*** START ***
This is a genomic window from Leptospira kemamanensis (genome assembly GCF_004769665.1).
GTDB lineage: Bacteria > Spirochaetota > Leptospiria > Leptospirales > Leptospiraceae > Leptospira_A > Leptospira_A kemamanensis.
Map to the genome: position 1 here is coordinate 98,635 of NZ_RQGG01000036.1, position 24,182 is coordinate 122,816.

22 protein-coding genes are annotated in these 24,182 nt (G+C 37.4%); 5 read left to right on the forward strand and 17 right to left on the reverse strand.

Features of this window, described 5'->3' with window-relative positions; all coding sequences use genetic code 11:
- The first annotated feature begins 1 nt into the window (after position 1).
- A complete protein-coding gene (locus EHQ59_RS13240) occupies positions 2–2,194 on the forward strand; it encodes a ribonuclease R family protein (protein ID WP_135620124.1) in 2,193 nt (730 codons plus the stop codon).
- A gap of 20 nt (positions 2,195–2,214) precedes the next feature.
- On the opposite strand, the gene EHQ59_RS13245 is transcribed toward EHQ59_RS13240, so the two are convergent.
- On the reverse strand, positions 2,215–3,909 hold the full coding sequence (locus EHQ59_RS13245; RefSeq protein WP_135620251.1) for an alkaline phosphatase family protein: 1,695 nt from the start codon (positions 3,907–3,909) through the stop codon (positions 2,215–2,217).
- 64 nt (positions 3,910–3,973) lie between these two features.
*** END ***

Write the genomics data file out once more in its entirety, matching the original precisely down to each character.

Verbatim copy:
This is a genomic window from Leptospira kemamanensis (genome assembly GCF_004769665.1).
GTDB lineage: Bacteria > Spirochaetota > Leptospiria > Leptospirales > Leptospiraceae > Leptospira_A > Leptospira_A kemamanensis.
Map to the genome: position 1 here is coordinate 98,635 of NZ_RQGG01000036.1, position 24,182 is coordinate 122,816.

22 protein-coding genes are annotated in these 24,182 nt (G+C 37.4%); 5 read left to right on the forward strand and 17 right to left on the reverse strand.

Features of this window, described 5'->3' with window-relative positions; all coding sequences use genetic code 11:
- The first annotated feature begins 1 nt into the window (after position 1).
- A complete protein-coding gene (locus EHQ59_RS13240) occupies positions 2–2,194 on the forward strand; it encodes a ribonuclease R family protein (protein ID WP_135620124.1) in 2,193 nt (730 codons plus the stop codon).
- A gap of 20 nt (positions 2,195–2,214) precedes the next feature.
- On the opposite strand, the gene EHQ59_RS13245 is transcribed toward EHQ59_RS13240, so the two are convergent.
- On the reverse strand, positions 2,215–3,909 hold the full coding sequence (locus EHQ59_RS13245; RefSeq protein WP_135620251.1) for an alkaline phosphatase family protein: 1,695 nt from the start codon (positions 3,907–3,909) through the stop codon (positions 2,215–2,217).
- 64 nt (positions 3,910–3,973) lie between these two features.